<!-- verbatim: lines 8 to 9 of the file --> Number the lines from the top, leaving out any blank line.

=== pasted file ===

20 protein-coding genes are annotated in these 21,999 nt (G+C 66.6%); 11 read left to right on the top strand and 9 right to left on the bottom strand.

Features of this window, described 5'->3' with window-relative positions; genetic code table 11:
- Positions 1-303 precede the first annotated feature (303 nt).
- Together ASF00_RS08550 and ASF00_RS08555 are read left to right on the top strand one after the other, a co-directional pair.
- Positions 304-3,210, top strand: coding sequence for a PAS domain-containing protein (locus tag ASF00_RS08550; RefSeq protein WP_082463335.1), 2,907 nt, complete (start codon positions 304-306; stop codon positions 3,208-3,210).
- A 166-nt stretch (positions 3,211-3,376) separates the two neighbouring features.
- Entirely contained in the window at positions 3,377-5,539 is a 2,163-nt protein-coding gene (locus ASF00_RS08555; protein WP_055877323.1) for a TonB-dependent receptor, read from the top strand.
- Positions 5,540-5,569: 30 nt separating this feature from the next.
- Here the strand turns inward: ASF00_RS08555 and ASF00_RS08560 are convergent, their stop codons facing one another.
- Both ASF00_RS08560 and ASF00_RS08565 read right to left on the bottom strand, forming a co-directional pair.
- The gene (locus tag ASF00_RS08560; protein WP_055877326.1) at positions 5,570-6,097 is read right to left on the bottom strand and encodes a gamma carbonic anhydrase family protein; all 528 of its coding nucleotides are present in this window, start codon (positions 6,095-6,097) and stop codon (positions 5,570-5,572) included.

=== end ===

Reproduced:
- Positions 5,540-5,569: 30 nt separating this feature from the next.
- Here the strand turns inward: ASF00_RS08555 and ASF00_RS08560 are convergent, their stop codons facing one another.